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  1. Docta
    How stupid are some people. I honestly can’t fathom it sometimes. A Melbourne man was arrested this week after trying to import drugs into the country that he allegedly purchased on Silk Road, the online, US-based narcotics marketplace. The Australian Federal Police (AFP) have warned Aussies that if they use it, they’ll be caught.

    For those not acquainted with online narcotics marketplace, , all you need to know is that it’s essentially Amazon for drugs. An online black market that anonymises your traffic via use of the TOR network.

    50 bitcoins — anonymous digital currency — could nab you a few tabs of acid from Silk Road, and they’d be posted from the seller right to your doorstep, no problems, and while that’s the theory behind these anonymous narcotics sites, it’s not exactly the case outside the US.

    Following the arrest and charging of the Melbourne guy who used Silk Road (first spotted by CSO), the Australian Federal Police and the Customs and Border Protection Service have warned everyone this week that while traffic on Silk Road may be anonymous, they’ll still be able to see activity once it comes out of the network and drops into the post.

    Peter Sykora is the manager of the AFP’s Crime Operations division, and he’s assured stoners who looking to try Silk Road for themselves will be picked up and charged.

    “Criminals are attempting to exploit the international mail system through online networks, but the recent arrest demonstrates that we are one step ahead of them.

    “The AFP will continue to identify, investigate and prosecute individuals or groups importing narcotics into Australia, including via illicit e-commerce platforms such as Silk Road,” he said.

    Customs and Border Protection’s acting national manager of Cargo And Maritime Targeting branch, Alana Sullivan, said that you’re not as invisible as you think while using Silk Road.

    “Customs and Border Protection along with our partner agencies are committed to targeting and combating this type of illegal activity.

    “Persons who buy or sell through online marketplaces, on so-called ‘anonymous’ networks should understand that they are not guaranteed anonymity,” she added.

    Don’t do drugs, you guys. Go get high on life and all that.



  1. Cash.Nexus
    So Australian police and Customs admit that the ordering and payment system is still secure, as far as they are concerned. The only weak link is when package crosses border...

    The moral of the story is: customers should restrict orders to vendors within their own country's borders. As recommended by AFP and Customs.
  2. mickey_bee
    So they got lucky and found some drugs in the post, and now they're claiming they're one step ahead of Silk Road? Huh?

    Customs always say this when they make a seizure. 'Look! It shows that people who import drugs will be caught! Because we caught these guys!' When in actual fact what they should be saying is, 'Look how much drugs there are in our country, and so far this year we've barely seized a hundredth of that, which means 99% of everything imported into this country gets through!'.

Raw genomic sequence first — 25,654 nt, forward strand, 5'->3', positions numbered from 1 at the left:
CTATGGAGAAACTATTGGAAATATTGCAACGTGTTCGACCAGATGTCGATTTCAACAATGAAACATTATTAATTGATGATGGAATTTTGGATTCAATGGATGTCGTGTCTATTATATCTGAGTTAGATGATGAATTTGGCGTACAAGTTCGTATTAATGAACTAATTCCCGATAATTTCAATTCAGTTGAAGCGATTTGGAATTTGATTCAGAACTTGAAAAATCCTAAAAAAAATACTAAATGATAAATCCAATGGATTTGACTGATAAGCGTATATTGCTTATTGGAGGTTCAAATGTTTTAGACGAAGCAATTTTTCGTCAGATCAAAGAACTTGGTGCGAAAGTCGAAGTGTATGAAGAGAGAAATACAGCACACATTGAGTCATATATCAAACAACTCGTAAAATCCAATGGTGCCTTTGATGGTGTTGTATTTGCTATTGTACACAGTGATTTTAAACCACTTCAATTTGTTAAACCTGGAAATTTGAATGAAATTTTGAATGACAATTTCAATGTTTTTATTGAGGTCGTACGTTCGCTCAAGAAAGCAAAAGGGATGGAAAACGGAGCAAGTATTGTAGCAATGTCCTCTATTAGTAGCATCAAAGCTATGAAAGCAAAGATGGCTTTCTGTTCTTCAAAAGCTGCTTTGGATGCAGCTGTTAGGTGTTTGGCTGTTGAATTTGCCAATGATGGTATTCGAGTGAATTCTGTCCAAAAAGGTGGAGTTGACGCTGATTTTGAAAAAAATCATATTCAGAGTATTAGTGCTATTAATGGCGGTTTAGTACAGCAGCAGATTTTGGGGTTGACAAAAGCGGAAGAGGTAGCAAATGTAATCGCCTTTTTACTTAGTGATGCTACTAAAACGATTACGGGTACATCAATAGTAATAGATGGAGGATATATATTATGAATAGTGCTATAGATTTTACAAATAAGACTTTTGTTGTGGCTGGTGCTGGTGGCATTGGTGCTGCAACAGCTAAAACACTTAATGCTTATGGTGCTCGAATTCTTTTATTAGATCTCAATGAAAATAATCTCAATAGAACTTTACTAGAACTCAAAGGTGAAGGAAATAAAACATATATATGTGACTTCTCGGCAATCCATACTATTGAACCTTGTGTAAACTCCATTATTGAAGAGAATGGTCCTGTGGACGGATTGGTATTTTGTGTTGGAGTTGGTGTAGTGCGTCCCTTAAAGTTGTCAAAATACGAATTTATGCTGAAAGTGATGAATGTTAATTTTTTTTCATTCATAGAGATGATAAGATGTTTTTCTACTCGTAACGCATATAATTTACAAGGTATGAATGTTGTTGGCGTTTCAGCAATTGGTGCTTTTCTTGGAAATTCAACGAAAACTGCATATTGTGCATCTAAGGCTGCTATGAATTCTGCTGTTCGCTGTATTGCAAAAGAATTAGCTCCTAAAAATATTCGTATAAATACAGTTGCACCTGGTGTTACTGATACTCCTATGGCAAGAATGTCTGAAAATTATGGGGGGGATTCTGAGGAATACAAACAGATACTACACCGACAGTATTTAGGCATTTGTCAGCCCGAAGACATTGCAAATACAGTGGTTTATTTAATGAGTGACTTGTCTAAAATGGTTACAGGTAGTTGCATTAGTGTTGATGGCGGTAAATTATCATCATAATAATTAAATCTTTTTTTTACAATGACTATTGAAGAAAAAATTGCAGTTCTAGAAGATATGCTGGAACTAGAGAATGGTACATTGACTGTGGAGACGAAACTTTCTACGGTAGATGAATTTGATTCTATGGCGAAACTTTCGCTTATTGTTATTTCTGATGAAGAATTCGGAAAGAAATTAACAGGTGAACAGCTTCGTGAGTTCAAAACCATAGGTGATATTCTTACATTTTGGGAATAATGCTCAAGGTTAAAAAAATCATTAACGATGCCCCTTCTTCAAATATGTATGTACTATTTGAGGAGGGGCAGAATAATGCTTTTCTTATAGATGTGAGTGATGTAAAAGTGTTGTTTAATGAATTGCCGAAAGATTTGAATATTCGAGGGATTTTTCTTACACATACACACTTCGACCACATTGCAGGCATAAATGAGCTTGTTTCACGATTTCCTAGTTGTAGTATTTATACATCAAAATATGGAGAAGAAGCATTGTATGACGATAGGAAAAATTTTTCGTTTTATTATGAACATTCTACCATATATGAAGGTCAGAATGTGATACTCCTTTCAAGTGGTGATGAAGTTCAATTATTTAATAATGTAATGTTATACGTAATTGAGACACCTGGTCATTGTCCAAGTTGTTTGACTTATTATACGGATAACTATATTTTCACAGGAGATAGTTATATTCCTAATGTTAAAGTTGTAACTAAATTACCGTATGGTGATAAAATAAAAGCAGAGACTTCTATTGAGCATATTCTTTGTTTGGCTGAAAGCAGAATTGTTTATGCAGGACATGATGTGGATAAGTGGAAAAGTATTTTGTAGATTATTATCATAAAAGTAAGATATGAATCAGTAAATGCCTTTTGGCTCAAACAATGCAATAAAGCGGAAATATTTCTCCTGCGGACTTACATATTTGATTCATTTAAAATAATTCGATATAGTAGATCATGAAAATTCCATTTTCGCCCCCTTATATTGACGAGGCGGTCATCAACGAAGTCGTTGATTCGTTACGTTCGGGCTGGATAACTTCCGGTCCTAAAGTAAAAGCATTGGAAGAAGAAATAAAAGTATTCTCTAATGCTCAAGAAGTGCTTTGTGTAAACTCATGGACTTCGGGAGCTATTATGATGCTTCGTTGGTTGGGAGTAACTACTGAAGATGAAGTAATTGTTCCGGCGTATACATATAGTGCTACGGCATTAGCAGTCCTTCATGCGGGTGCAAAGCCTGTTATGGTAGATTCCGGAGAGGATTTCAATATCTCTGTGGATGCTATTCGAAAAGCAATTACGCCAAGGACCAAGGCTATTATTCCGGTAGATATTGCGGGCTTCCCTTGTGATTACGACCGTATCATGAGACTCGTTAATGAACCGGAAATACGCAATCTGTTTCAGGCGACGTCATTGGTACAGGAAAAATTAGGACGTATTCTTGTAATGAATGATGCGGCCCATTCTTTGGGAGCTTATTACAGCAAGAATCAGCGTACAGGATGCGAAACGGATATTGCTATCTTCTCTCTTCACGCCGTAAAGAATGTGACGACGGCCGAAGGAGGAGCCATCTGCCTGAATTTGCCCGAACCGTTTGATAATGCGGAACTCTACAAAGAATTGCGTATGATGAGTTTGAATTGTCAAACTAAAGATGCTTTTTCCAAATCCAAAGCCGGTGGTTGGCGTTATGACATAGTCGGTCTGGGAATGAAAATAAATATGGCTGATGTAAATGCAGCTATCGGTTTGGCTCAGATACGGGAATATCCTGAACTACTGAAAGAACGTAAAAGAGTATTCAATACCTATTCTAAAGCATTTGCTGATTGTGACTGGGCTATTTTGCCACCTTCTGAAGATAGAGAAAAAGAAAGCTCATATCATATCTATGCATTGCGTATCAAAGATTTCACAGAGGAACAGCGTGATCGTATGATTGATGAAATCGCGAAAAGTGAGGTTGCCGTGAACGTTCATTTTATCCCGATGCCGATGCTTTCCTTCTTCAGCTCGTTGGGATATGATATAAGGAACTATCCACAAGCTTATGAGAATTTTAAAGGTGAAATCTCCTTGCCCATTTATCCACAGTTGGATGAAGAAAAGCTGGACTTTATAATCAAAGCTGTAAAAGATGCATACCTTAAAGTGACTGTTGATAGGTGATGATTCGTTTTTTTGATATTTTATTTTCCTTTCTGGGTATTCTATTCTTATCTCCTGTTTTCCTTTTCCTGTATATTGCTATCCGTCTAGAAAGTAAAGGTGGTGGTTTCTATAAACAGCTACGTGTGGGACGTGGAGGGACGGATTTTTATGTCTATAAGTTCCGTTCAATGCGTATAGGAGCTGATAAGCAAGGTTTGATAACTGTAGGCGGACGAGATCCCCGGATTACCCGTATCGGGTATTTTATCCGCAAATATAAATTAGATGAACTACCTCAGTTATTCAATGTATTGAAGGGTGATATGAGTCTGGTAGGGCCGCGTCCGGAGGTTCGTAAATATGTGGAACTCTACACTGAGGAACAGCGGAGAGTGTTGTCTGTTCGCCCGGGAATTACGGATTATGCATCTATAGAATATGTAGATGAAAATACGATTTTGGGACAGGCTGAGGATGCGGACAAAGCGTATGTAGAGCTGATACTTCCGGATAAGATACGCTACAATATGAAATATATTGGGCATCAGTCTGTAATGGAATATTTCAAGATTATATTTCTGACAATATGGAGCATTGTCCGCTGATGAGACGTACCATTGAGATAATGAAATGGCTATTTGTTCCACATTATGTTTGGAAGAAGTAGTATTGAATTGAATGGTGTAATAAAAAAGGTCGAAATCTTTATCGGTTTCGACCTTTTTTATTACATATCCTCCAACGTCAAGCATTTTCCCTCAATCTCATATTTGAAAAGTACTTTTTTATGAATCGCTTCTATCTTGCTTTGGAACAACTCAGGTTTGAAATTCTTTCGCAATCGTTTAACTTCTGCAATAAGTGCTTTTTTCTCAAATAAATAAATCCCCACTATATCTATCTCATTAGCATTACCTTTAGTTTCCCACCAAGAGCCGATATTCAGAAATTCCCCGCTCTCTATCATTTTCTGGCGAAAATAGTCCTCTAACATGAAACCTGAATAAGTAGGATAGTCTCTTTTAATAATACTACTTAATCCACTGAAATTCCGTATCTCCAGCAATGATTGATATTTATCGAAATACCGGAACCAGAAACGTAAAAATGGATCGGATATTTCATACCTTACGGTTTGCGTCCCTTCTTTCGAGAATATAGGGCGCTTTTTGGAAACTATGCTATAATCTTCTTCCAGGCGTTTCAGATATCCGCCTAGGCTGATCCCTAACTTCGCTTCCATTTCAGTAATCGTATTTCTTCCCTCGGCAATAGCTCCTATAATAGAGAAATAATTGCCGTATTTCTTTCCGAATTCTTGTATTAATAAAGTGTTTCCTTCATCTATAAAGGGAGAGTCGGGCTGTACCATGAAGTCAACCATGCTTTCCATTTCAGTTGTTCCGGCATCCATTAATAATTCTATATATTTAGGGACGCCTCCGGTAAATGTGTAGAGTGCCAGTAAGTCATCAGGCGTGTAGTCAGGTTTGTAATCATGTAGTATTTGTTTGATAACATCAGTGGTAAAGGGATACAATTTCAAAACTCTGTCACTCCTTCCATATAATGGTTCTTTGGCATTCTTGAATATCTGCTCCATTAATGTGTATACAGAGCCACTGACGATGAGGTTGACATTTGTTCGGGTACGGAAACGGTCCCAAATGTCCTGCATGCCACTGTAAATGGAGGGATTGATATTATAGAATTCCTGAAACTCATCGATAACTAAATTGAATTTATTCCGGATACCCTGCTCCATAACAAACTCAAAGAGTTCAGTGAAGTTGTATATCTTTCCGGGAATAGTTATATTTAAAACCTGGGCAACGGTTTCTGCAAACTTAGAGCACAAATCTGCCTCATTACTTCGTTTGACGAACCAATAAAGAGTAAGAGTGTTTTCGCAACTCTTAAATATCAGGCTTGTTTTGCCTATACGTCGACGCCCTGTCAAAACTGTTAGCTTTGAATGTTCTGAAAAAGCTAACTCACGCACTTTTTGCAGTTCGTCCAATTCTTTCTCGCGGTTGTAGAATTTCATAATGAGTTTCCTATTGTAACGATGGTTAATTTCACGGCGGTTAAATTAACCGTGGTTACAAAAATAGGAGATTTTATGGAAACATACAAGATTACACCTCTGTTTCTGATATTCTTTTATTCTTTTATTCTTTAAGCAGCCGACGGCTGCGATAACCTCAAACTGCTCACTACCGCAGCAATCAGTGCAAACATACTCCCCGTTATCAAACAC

You can spin any story....
  3. Docta

    For the sake of a more clear understanding of what the AFP are saying in this story it must be understood that Australia has the highest quarantine standards of any country.

    Australia Post works hand in glove with the Australian Customs and Border Protection Service and the Australian Quarantine and Inspection Service .

    100 per cent of incoming international mail is inspected, every letter, every peace of international airmail cargo. State-of-the-art mail screening technology is operational at all international mail facilities, Screening for any type of organic material or concealment.

    Saying that sending drugs through the post is "almost always safe" is just not true, what maybe in one part of the world is not in another.
    I'm not saying that small concealment's don't get past the border protection service's in Australia, I'm saying that posting drugs to a country that leads the world in postal detection is far from safe and certainly not advisable.
  4. Ellisdeee

    No. The mail is not just a field day to transport illegal things in, even within your own country. I am not sure why this is all of a sudden new to people. There have been illegal uses of mail service way before the internet even existed that had repercussions, like breaking any law. Sending drugs in the mail is illegal and not safe. You are always taking that gamble. It's about as smart to send drugs in the mail as it is to send explosives. Yeah people get away with it, people also get away with buying drugs in public view areas. I am just astonished at the ignorance that people really think it's just "lol illegal drugs in the mail, no problem will happen, just don't cross the border." I haven't posted a lot lately but this is just absurd to read. Maybe more-so that somebody gave a green star to an admittance on this site that you are remotely 'safe' transporting illegal drugs in the mail. Ridiculous. To lay out such a bad idea and have it given support. Silk Road is a stupid fucking idea. I can't be more blunt.

    ps. It's illegal internet transactions. Even by this 'logic' of only ordering within the country, for all you know you can give your shipping address to someone out of border who claims to be in the USA maybe to seem legit to those customers. All he has to do is charge his drugs right and make the shipping cost seem like he's in the USA. And there you have it, you might be receiving over the boarder because someone else is trying to add an extra mask to themselves. Idea reiterated.
  5. Cash.Nexus